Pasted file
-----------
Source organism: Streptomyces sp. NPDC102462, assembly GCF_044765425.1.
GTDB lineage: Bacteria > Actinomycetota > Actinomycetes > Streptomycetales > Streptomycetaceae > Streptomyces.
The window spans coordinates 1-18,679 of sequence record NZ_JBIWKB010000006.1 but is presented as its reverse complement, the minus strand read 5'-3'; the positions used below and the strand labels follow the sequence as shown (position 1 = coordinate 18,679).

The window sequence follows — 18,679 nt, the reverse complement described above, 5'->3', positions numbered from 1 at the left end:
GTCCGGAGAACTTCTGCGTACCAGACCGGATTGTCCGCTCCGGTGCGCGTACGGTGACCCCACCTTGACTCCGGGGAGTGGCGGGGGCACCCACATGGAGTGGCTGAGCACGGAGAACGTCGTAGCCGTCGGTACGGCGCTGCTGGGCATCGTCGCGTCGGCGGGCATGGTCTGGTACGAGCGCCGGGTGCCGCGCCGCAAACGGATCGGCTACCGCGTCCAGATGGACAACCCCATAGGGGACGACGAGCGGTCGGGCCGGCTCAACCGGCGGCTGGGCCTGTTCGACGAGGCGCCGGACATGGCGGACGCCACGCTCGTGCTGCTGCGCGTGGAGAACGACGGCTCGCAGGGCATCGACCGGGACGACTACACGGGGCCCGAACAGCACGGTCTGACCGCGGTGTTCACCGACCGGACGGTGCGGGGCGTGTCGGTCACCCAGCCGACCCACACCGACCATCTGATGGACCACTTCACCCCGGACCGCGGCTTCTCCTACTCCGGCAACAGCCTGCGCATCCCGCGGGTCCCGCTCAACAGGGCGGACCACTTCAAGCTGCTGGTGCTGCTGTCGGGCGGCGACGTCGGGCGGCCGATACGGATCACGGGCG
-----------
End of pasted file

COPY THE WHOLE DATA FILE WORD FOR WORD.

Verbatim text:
Source organism: Streptomyces sp. NPDC102462, assembly GCF_044765425.1.
GTDB lineage: Bacteria > Actinomycetota > Actinomycetes > Streptomycetales > Streptomycetaceae > Streptomyces.
The window spans coordinates 1-18,679 of sequence record NZ_JBIWKB010000006.1 but is presented as its reverse complement, the minus strand read 5'-3'; the positions used below and the strand labels follow the sequence as shown (position 1 = coordinate 18,679).

The window sequence follows — 18,679 nt, the reverse complement described above, 5'->3', positions numbered from 1 at the left end:
GTCCGGAGAACTTCTGCGTACCAGACCGGATTGTCCGCTCCGGTGCGCGTACGGTGACCCCACCTTGACTCCGGGGAGTGGCGGGGGCACCCACATGGAGTGGCTGAGCACGGAGAACGTCGTAGCCGTCGGTACGGCGCTGCTGGGCATCGTCGCGTCGGCGGGCATGGTCTGGTACGAGCGCCGGGTGCCGCGCCGCAAACGGATCGGCTACCGCGTCCAGATGGACAACCCCATAGGGGACGACGAGCGGTCGGGCCGGCTCAACCGGCGGCTGGGCCTGTTCGACGAGGCGCCGGACATGGCGGACGCCACGCTCGTGCTGCTGCGCGTGGAGAACGACGGCTCGCAGGGCATCGACCGGGACGACTACACGGGGCCCGAACAGCACGGTCTGACCGCGGTGTTCACCGACCGGACGGTGCGGGGCGTGTCGGTCACCCAGCCGACCCACACCGACCATCTGATGGACCACTTCACCCCGGACCGCGGCTTCTCCTACTCCGGCAACAGCCTGCGCATCCCGCGGGTCCCGCTCAACAGGGCGGACCACTTCAAGCTGCTGGTGCTGCTGTCGGGCGGCGACGTCGGGCGGCCGATACGGATCACGGGCG